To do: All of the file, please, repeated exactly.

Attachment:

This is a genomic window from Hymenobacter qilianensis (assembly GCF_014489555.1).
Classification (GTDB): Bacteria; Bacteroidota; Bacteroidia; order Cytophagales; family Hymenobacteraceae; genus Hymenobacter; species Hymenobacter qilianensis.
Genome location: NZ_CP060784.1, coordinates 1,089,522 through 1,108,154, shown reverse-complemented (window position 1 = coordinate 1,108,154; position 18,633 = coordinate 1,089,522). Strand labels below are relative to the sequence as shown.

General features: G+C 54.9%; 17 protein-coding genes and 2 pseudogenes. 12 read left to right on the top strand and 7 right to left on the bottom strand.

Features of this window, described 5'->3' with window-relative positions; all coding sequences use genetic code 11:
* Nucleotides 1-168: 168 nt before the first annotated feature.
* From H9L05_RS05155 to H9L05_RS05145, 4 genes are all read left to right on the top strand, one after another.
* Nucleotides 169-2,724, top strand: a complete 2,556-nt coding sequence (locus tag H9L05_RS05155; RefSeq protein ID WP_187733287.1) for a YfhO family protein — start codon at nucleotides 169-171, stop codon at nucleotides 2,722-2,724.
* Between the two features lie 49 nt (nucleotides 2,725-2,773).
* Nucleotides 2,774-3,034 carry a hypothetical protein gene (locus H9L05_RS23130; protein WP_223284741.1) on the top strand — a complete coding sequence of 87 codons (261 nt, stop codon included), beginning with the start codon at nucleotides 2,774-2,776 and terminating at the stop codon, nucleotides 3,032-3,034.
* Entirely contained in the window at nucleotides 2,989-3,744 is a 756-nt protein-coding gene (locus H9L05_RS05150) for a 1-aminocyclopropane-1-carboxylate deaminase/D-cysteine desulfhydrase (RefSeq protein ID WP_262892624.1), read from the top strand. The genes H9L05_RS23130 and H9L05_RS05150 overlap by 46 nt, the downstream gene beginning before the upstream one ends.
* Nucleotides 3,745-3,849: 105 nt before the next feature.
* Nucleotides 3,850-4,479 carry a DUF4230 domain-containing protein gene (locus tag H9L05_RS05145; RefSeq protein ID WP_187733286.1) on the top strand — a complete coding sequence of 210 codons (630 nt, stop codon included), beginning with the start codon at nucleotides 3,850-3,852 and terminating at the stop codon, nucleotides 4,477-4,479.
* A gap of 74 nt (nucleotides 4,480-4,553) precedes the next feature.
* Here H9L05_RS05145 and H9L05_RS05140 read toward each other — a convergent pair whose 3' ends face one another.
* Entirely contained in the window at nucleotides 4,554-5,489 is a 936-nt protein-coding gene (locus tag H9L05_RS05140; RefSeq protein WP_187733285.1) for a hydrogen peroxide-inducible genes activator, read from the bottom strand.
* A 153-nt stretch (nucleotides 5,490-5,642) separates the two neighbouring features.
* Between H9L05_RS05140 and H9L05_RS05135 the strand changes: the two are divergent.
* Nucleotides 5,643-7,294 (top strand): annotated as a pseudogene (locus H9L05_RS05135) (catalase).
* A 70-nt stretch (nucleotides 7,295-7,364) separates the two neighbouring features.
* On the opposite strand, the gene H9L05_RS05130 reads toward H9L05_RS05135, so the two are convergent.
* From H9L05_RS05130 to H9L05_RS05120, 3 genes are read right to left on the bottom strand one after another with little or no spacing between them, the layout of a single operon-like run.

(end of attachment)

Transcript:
This is a genomic window from Hymenobacter qilianensis (assembly GCF_014489555.1).
Classification (GTDB): Bacteria; Bacteroidota; Bacteroidia; order Cytophagales; family Hymenobacteraceae; genus Hymenobacter; species Hymenobacter qilianensis.
Genome location: NZ_CP060784.1, coordinates 1,089,522 through 1,108,154, shown reverse-complemented (window position 1 = coordinate 1,108,154; position 18,633 = coordinate 1,089,522). Strand labels below are relative to the sequence as shown.

General features: G+C 54.9%; 17 protein-coding genes and 2 pseudogenes. 12 read left to right on the top strand and 7 right to left on the bottom strand.

Features of this window, described 5'->3' with window-relative positions; all coding sequences use genetic code 11:
* Nucleotides 1-168: 168 nt before the first annotated feature.
* From H9L05_RS05155 to H9L05_RS05145, 4 genes are all read left to right on the top strand, one after another.
* Nucleotides 169-2,724, top strand: a complete 2,556-nt coding sequence (locus tag H9L05_RS05155; RefSeq protein ID WP_187733287.1) for a YfhO family protein — start codon at nucleotides 169-171, stop codon at nucleotides 2,722-2,724.
* Between the two features lie 49 nt (nucleotides 2,725-2,773).
* Nucleotides 2,774-3,034 carry a hypothetical protein gene (locus H9L05_RS23130; protein WP_223284741.1) on the top strand — a complete coding sequence of 87 codons (261 nt, stop codon included), beginning with the start codon at nucleotides 2,774-2,776 and terminating at the stop codon, nucleotides 3,032-3,034.
* Entirely contained in the window at nucleotides 2,989-3,744 is a 756-nt protein-coding gene (locus H9L05_RS05150) for a 1-aminocyclopropane-1-carboxylate deaminase/D-cysteine desulfhydrase (RefSeq protein ID WP_262892624.1), read from the top strand. The genes H9L05_RS23130 and H9L05_RS05150 overlap by 46 nt, the downstream gene beginning before the upstream one ends.
* Nucleotides 3,745-3,849: 105 nt before the next feature.
* Nucleotides 3,850-4,479 carry a DUF4230 domain-containing protein gene (locus tag H9L05_RS05145; RefSeq protein ID WP_187733286.1) on the top strand — a complete coding sequence of 210 codons (630 nt, stop codon included), beginning with the start codon at nucleotides 3,850-3,852 and terminating at the stop codon, nucleotides 4,477-4,479.
* A gap of 74 nt (nucleotides 4,480-4,553) precedes the next feature.
* Here H9L05_RS05145 and H9L05_RS05140 read toward each other — a convergent pair whose 3' ends face one another.
* Entirely contained in the window at nucleotides 4,554-5,489 is a 936-nt protein-coding gene (locus tag H9L05_RS05140; RefSeq protein WP_187733285.1) for a hydrogen peroxide-inducible genes activator, read from the bottom strand.
* A 153-nt stretch (nucleotides 5,490-5,642) separates the two neighbouring features.
* Between H9L05_RS05140 and H9L05_RS05135 the strand changes: the two are divergent.
* Nucleotides 5,643-7,294 (top strand): annotated as a pseudogene (locus H9L05_RS05135) (catalase).
* A 70-nt stretch (nucleotides 7,295-7,364) separates the two neighbouring features.
* On the opposite strand, the gene H9L05_RS05130 reads toward H9L05_RS05135, so the two are convergent.
* From H9L05_RS05130 to H9L05_RS05120, 3 genes are read right to left on the bottom strand one after another with little or no spacing between them, the layout of a single operon-like run.